John McCracken still looks like the kind of movie cowboy who looks like a real cowboy. Bean-lean, weathered and yet boyish, he has the air of the hero's sidekick who takes a bullet from the bad guys so his buddy can marry little Nell.
Tony Berlant wouldn't surprise anybody behind the counter of a New York deli, talking nonstop. "What's yours? Mustard? Mayo? Pickle? What else?" He hands you a brown-bag sandwich big enough to feed Napoleon's troops retreating from Moscow. You get the feeling that if you somehow couldn't pay for this monster, Berlant would say: "Hey, I gotta 'nuther customer here. Catch me next time."
As happens with surprising frequency, the artists' personae act as metaphor for their art and vice-versa. The evidence is currently on view in separate solo exhibitions. Berlant's recent work burbles forth at the Municipal Art Gallery in Barnsdall Park until April 19. McCracken's show is a spare, two-decade survey at the Newport Harbor Art Museum until May 10.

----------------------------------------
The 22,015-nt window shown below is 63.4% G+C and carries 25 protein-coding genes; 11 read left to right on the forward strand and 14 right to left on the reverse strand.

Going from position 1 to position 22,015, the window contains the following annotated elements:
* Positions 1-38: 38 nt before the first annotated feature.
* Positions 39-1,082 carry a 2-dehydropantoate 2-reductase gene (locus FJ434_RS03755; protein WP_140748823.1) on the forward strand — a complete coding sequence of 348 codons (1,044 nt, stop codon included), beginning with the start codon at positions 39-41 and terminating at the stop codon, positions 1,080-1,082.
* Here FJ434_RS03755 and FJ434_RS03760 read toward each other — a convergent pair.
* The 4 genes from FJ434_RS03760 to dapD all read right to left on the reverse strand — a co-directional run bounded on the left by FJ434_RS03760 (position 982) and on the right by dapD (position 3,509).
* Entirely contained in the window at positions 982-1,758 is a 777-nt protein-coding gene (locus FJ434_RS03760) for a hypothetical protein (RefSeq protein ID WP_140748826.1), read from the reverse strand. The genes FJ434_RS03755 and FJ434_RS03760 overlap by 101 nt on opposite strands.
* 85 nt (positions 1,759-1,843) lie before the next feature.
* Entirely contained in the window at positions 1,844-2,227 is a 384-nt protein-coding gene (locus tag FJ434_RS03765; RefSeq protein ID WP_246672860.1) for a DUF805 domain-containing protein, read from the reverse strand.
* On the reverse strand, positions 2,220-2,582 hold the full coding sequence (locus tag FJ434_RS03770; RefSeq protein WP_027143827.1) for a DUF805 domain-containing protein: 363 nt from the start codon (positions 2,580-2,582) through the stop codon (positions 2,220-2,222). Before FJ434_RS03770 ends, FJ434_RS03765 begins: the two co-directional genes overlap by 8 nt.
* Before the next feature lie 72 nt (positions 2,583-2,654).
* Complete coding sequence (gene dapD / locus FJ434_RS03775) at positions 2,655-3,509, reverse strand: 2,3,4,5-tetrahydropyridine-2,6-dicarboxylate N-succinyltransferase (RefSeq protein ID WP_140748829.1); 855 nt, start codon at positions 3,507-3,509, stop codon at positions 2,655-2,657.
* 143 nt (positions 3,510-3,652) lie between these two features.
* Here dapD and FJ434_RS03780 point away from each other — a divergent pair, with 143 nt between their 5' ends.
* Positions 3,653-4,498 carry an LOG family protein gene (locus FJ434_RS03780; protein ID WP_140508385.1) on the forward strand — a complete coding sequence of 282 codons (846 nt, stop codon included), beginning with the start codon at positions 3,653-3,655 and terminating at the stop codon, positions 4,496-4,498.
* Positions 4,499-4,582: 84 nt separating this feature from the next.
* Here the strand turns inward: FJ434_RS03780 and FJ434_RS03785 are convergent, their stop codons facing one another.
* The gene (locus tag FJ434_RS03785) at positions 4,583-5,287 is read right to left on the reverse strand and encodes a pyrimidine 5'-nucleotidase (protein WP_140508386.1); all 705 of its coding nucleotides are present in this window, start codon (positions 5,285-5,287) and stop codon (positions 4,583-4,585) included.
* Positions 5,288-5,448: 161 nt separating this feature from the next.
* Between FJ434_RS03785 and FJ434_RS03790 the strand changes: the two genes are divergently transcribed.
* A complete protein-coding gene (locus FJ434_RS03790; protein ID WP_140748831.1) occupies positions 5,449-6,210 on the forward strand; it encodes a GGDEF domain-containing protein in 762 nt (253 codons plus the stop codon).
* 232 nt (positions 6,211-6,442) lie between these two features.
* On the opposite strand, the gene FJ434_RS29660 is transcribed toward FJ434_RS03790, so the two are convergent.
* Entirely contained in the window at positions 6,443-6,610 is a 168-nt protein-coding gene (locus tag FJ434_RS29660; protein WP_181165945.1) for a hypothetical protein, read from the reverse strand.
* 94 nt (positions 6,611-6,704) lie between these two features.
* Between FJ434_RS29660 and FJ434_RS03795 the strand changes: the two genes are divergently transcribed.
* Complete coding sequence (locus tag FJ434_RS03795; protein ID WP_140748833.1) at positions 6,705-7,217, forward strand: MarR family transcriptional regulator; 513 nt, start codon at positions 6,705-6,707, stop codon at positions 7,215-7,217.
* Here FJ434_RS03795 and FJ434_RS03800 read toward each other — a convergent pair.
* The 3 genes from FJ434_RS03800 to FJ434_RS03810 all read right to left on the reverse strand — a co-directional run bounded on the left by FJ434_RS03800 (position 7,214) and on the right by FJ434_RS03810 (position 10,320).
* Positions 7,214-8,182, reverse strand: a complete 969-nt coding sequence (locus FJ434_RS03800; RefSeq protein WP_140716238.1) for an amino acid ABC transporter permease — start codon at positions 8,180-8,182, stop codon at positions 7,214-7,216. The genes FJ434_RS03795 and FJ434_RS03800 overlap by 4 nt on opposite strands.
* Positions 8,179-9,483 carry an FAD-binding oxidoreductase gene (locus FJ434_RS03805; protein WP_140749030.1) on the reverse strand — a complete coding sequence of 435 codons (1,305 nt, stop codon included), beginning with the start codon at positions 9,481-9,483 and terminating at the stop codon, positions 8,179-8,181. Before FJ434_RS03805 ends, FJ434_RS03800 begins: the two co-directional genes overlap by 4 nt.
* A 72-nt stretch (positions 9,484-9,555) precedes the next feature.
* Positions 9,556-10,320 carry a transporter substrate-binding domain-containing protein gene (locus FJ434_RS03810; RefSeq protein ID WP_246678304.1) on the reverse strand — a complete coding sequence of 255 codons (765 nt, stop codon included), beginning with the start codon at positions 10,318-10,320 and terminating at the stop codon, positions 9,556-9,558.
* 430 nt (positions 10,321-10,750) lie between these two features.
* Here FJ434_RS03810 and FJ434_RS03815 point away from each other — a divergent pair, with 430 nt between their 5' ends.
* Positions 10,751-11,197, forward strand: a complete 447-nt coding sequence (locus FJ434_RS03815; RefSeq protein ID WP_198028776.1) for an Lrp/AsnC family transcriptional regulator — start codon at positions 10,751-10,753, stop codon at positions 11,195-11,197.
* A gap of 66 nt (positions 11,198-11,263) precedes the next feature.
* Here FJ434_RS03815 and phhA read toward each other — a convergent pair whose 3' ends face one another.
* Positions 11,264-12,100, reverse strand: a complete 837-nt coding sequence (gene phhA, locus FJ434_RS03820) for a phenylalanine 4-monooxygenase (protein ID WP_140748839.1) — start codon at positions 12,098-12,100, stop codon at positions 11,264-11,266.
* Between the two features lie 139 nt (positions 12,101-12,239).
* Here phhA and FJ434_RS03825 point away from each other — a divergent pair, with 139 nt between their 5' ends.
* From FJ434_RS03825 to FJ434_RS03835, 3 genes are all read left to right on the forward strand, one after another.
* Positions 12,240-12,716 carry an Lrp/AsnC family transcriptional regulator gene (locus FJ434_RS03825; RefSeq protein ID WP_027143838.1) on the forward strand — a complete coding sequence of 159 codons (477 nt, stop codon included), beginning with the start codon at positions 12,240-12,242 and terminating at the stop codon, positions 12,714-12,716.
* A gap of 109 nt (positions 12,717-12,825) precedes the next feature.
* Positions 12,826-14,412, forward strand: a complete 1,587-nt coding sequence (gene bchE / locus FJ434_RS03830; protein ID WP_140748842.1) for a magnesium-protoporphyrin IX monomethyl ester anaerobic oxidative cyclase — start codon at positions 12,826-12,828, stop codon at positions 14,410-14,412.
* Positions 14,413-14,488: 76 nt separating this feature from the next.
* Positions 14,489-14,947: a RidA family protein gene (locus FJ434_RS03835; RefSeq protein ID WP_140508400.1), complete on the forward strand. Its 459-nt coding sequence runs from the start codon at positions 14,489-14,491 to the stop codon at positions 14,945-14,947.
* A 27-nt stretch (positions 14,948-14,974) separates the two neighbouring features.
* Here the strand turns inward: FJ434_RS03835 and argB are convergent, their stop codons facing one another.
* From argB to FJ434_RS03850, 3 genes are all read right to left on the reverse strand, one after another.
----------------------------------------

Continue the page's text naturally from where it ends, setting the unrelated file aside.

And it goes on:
McCracken is 52, Berlant 46. Both are veteran L.A. artists who materialized in the '60s. Neither has attained artistic stardom but they share something often more deeply respected, a reputation for unforced integrity. Berlant has taken time from his own work to promote the appreciation of Navajo rugs and Mimbres pottery. McCracken once greeted a critic come to review his show with, "Hi. Now that this stuff is up, I don't think it works real well."
Aside from these crucial similarities, the artists are a regular Panza-and-Quixote study in contrasts. It is not so much that Berlant is associated with Pop and native art and McCracken with Minimalism and the Finish Fetish. That difference only serves to show that California Pop and Minimalism had common ground in straightness, love of ordinary experience and a rather sunny view of the human condition. Differences all proceed from the simple fact that McCracken's whole career can be surveyed in 64 pieces while the Muni is jammed with as many works--some quite huge--covering just five years of Berlant's output. Quixote is distilled and laconic, Panza ebullient and effulgent.